An article I co-wrote “More doctors should engage with arts in health” was recently published in BMJ careers. A longer version is below. Many healthcare professionals are interested in the arts, as part of their own wellbeing as well as their patients. It may not be clear how to align this interest with day to day work, and arts in health practice can therefore seem inaccessible to clinicians. We hope to bridge this gap with an introductory training event, the first of which will be on 30th June at the UCL Macmillan Cancer Centre, and has been approved for 3 RCP CPD points. Read more about it on the LAHF website, and book tickets via EventBrite.
What is good health?
Doctors spend their professional lives trying to help their patients achieve good health. Although many start medical school with an idealised image of medicine as cure, most rapidly realise that despite phenomenal advances in science, cure is seldom possible. This is partly due to the nature of disease and the inevitable frailty of the human body, and partly due to the fact that none of us exist in a vacuum, and our potions and pills do nothing to change individual patients’ contexts or experience of illness. In fact ‘illness’ is almost impossible to define, as we medicalise more and more natural life processes and events. How can medicine address modern day phenomena of socioeconomic inequalities, lack of housing, poverty, loneliness, ageing, grief, disengagement from society, struggles with sexuality, or finding meaning in life? Should it? The role of the doctor has historically been to promote, maintain and restore health where possible, and to relieve suffering, and offer comfort to all. In this context, wellbeing as a concept that extends beyond a narrow definition of health becomes increasingly important. The WHO definition of health acknowledges this, and states that health is “a complete state of physical, mental and social wellbeing, and not merely the absence of disease or infirmity.”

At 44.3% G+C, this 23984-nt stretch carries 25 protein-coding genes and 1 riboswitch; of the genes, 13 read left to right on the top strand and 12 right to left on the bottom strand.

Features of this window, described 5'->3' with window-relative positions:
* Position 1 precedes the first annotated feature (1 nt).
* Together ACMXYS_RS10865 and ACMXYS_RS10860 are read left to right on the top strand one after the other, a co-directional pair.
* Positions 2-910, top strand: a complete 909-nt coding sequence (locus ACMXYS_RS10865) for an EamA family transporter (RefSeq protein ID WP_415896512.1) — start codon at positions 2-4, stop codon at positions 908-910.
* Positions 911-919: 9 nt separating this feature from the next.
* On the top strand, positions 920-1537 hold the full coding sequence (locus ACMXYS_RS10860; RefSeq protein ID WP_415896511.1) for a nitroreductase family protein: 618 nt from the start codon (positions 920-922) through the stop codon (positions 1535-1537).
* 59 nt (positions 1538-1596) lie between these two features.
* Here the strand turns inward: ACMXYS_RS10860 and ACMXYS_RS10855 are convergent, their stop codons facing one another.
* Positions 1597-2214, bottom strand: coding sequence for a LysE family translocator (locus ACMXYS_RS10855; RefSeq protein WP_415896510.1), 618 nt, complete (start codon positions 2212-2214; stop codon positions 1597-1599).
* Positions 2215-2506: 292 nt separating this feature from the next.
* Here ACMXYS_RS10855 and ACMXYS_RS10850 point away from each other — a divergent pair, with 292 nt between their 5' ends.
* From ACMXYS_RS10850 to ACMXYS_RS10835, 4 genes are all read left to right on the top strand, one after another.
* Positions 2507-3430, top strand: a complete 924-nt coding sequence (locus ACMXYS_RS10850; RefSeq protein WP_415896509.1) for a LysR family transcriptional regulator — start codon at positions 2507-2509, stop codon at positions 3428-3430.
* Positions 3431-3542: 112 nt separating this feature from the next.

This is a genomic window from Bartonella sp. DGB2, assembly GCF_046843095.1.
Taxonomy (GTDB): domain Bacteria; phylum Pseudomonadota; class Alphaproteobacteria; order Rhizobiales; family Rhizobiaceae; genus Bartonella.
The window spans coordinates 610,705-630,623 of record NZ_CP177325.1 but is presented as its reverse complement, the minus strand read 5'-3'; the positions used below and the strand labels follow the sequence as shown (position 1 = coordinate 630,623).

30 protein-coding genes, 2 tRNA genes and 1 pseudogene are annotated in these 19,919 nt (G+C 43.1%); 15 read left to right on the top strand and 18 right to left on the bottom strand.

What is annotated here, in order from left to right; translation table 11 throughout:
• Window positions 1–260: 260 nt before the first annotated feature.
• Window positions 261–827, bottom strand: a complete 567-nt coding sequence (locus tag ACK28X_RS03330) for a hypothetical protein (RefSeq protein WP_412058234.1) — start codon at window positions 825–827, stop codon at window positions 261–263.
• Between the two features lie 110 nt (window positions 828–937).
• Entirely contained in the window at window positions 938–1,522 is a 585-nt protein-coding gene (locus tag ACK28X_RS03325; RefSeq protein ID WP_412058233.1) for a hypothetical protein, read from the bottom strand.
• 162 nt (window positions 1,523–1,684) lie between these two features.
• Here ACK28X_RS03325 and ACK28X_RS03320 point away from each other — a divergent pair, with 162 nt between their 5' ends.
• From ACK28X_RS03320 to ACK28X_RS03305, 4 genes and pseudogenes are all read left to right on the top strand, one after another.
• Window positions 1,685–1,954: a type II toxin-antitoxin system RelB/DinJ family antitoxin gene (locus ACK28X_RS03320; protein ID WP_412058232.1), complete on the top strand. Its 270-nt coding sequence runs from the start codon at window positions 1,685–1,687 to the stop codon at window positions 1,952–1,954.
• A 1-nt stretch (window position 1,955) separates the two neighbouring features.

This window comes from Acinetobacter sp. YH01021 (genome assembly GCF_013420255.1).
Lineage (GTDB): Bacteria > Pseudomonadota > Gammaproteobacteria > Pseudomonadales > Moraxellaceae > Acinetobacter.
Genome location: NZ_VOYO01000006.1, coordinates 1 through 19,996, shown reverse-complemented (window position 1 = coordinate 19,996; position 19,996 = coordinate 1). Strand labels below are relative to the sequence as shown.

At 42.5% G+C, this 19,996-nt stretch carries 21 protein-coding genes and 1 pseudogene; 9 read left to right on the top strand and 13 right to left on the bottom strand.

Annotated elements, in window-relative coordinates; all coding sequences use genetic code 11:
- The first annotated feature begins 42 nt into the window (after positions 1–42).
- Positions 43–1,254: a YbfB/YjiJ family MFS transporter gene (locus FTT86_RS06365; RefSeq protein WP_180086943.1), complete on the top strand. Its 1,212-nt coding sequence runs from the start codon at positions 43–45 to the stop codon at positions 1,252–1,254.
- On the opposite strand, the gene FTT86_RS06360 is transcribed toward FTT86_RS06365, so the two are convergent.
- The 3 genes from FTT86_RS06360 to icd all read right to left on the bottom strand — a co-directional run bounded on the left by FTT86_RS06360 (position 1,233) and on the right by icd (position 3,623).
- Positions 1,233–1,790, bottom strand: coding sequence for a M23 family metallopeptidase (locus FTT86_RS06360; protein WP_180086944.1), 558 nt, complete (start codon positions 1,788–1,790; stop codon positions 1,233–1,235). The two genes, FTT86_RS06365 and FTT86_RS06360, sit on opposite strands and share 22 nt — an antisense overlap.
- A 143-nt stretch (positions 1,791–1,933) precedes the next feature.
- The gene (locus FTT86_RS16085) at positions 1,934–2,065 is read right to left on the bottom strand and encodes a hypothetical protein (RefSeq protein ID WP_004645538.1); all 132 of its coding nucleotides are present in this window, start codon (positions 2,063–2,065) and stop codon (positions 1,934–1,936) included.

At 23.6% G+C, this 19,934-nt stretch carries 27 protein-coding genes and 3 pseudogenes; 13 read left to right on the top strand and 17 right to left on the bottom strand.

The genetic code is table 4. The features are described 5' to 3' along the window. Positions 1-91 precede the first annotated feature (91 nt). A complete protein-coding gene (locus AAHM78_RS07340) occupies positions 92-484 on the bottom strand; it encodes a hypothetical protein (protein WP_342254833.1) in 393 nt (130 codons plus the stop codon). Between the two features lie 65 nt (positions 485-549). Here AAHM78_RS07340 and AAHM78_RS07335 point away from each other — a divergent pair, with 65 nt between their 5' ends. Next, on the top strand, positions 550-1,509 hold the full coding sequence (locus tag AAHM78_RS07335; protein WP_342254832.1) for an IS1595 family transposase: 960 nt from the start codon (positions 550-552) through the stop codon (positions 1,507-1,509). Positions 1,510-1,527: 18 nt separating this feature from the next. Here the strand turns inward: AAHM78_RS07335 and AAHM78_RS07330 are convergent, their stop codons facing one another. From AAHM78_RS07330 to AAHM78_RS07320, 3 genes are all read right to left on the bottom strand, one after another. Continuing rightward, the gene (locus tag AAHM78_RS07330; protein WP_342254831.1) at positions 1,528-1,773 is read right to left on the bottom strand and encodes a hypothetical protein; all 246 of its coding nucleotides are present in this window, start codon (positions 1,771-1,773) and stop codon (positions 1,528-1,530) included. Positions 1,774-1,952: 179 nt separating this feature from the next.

Where do you want to die? How do you want to be remembered? What is it like to be present when someone dies?
Death is a subject that it is often difficult to talk about, but is something we all have in common. On this blog I have shared some of my thoughts and experiences as a healthcare professional, having seen death, dying and grief more than most people I know. I have advocated for more open discussions about the fragility of the human body, the limits of medical interventions, and the freedom to live life to the full that might be gained from embracing it’s finite nature.
As a teacher I believe I have a responsibility to prepare medical students to deal with death and grief, and wonder whether we need new ways to do this effectively. Can sharing our experiences with the public be a learning experience for all? Can the arts and humanities help us to cross the ‘us and them’ doctor-public divide?
Today marks a defining moment in the history of Britain, but looking around you wouldn’t believe it. Today, April 1st 2013, sees the The Health and Social Care Act (HSCA) come into force.
The death certificate of the NHS, issued by the National Health Action Party
Some still believe that those opposed to the HSCA are over-dramatic, reactionary or naive. They will probably dismiss the National Health Action Party as extreme and publicity-seeking as it has issued a death certificate for the NHS, citing the cause of death as the HSCA 2013, with contributing causes including Thatcherism and the failure of New Labour. But it is difficult to see how anything but extreme statements and gestures can capture the attention of the public. Our generation is standing by as the NHS is quietly privatised and I for one am ashamed.